Historical Society Relives Days of the Railroad in Sag Harbor

Posted on 28 May 2014

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A train pulls up to Sag Harbor’s freight depot. Photo courtesy Sag Harbor Historical Society.

 

By Stephen J. Kotz

Save for the Garden Depot on Spring Street, which was long ago moved from its original location, there is nary a sign in the village that Sag Harbor was once the eastern terminus of the Long Island Rail Road on the South Fork, with regular passenger and freight service and serving as an important link to steamboat service to the North Fork and Montauk.

But, in fact, the railroad arrived in Sag Harbor in 1870—a full 25 years before it pushed on to East Hampton—and it played a major role in revitalizing a village whose economy had been left in tatters by the end of the whaling era.

The Sag Harbor Historical Society’s new summer exhibit, “The LIRR in Sag Harbor 1870-1939,” aims to give modern day residents and visitors a glimpse, through photographs, old timers’ memories, newspaper reports, and the occasional artifact, of what it was like when steam locomotives pulling passenger cars chugged into a beautiful brick depot donated by—who else?—Mrs. Russell Sage.

The show, on display at the society’s Annie Cooper Boyd House on Main Street, will officially open this weekend, after the historical society holds its annual meeting at the museum this Saturday, May 31, at 3 p.m. At the members-only event, Bryan Boyhan, the publisher emeritus and consultant of The Sag Harbor Express, will introduce the exhibit with a reading of an account of the railroad’s arrival that was first published in The Express 144 years ago.

“It was a drunken blast, as far as I can tell,” said Jean Held, a member of the society’s exhibit committee, who was largely responsible for curating this year’s display,  “although they did not describe it in such plain English.” Instead, she said, merrymakers, official and otherwise, were described as so happy about the railroad’s arrival “that they were unable to stand on their own two feet.”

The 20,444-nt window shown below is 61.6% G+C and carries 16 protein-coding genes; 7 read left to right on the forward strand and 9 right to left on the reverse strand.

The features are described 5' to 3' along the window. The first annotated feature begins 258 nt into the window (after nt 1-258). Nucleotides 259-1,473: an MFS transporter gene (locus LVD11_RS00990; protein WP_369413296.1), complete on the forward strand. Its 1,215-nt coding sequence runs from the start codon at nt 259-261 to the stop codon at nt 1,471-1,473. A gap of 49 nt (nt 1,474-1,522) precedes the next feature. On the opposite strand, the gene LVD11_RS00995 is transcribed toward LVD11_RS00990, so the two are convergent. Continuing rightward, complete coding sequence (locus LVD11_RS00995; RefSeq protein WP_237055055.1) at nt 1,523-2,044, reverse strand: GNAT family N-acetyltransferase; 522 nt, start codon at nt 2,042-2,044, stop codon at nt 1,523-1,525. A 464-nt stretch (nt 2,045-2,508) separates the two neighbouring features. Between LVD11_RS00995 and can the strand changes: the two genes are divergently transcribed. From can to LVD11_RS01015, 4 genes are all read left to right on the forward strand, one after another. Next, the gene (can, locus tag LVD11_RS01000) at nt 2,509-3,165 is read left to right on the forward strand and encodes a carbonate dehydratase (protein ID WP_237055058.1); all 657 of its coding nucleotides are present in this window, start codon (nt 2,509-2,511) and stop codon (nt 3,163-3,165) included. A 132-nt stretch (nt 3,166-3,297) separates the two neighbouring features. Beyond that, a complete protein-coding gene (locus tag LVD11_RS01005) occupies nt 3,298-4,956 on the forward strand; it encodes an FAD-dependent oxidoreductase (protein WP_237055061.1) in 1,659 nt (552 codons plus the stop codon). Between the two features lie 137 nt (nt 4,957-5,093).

In designing the exhibit, Ms. Held focused on several themes, including why railroad service, which had been extended to Greenport in 1844, was so badly needed. For one, in winter, the bay was often frozen solid—for 90 straight days in 1868, for instance—leaving Sag Harbor cut off from the rest of the world. Mail delivery was also intermittent, and the travelers on the Bridgehampton Turnpike were even from time to time set upon by armed robbers.

Eventually, Southampton Town and Sag Harbor Village agreed to ante up the money to buy the right-of-way needed to bring the train north from Bridgehampton.

Progress was watched with anticipation, with The Express reporting on November 11, 1869, “Now that work has commenced on the road in our midst, we can realize more forcibly that we are to have a railroad. Looking out of the rear windows of our office we can see some 50 men busily at work shoveling on the meadow, throwing up an entrenchment equal to the fortifications in front of a besieged city.”
Although the arrival of the railroad on June 11, 1870, was greeted with great fanfare, cracks in the relationship between Sag Harbor and the LIRR soon appeared when the line’s president, Oliver Charlick, insisted that all freight to and from the village run on the railroad, and if not, that the railroad be paid a fee anyway. When the village balked, Mr. Charlick reneged on a promise to build a beautiful depot. Instead a small shed was built at the end of the line until Mrs. Russell Sage had one built in 1909.